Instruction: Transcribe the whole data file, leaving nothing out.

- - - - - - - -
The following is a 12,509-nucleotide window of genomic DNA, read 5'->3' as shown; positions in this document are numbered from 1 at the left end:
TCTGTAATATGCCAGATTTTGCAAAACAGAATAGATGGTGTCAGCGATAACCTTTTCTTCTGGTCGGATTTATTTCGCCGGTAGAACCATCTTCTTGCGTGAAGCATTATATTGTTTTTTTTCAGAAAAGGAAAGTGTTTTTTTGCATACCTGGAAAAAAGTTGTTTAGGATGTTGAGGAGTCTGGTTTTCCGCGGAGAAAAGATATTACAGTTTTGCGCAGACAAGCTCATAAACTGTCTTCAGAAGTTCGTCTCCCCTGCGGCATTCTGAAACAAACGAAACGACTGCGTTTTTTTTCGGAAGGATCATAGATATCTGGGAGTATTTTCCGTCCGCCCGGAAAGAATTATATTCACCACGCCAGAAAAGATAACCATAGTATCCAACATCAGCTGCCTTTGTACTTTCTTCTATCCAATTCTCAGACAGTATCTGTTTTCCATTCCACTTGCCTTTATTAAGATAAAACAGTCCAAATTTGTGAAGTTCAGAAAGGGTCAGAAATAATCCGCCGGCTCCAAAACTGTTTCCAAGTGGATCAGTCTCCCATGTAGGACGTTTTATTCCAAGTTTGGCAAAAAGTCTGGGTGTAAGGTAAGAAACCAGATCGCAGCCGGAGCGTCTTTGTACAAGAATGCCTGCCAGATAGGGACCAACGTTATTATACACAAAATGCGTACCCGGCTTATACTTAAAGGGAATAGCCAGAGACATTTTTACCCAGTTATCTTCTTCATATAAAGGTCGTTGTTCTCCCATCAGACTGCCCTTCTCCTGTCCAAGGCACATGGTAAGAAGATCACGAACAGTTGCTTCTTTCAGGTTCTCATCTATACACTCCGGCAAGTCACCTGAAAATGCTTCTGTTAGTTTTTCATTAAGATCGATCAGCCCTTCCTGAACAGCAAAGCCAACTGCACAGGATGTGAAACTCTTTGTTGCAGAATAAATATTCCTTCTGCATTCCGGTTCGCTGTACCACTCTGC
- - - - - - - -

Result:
The following is a 12,509-nucleotide window of genomic DNA, read 5'->3' as shown; positions in this document are numbered from 1 at the left end:
TCTGTAATATGCCAGATTTTGCAAAACAGAATAGATGGTGTCAGCGATAACCTTTTCTTCTGGTCGGATTTATTTCGCCGGTAGAACCATCTTCTTGCGTGAAGCATTATATTGTTTTTTTTCAGAAAAGGAAAGTGTTTTTTTGCATACCTGGAAAAAAGTTGTTTAGGATGTTGAGGAGTCTGGTTTTCCGCGGAGAAAAGATATTACAGTTTTGCGCAGACAAGCTCATAAACTGTCTTCAGAAGTTCGTCTCCCCTGCGGCATTCTGAAACAAACGAAACGACTGCGTTTTTTTTCGGAAGGATCATAGATATCTGGGAGTATTTTCCGTCCGCCCGGAAAGAATTATATTCACCACGCCAGAAAAGATAACCATAGTATCCAACATCAGCTGCCTTTGTACTTTCTTCTATCCAATTCTCAGACAGTATCTGTTTTCCATTCCACTTGCCTTTATTAAGATAAAACAGTCCAAATTTGTGAAGTTCAGAAAGGGTCAGAAATAATCCGCCGGCTCCAAAACTGTTTCCAAGTGGATCAGTCTCCCATGTAGGACGTTTTATTCCAAGTTTGGCAAAAAGTCTGGGTGTAAGGTAAGAAACCAGATCGCAGCCGGAGCGTCTTTGTACAAGAATGCCTGCCAGATAGGGACCAACGTTATTATACACAAAATGCGTACCCGGCTTATACTTAAAGGGAATAGCCAGAGACATTTTTACCCAGTTATCTTCTTCATATAAAGGTCGTTGTTCTCCCATCAGACTGCCCTTCTCCTGTCCAAGGCACATGGTAAGAAGATCACGAACAGTTGCTTCTTTCAGGTTCTCATCTATACACTCCGGCAAGTCACCTGAAAATGCTTCTGTTAGTTTTTCATTAAGATCGATCAGCCCTTCCTGAACAGCAAAGCCAACTGCACAGGATGTGAAACTCTTTGTTGCAGAATAAATATTCCTTCTGCATTCCGGTTCGCTGTACCACTCTGC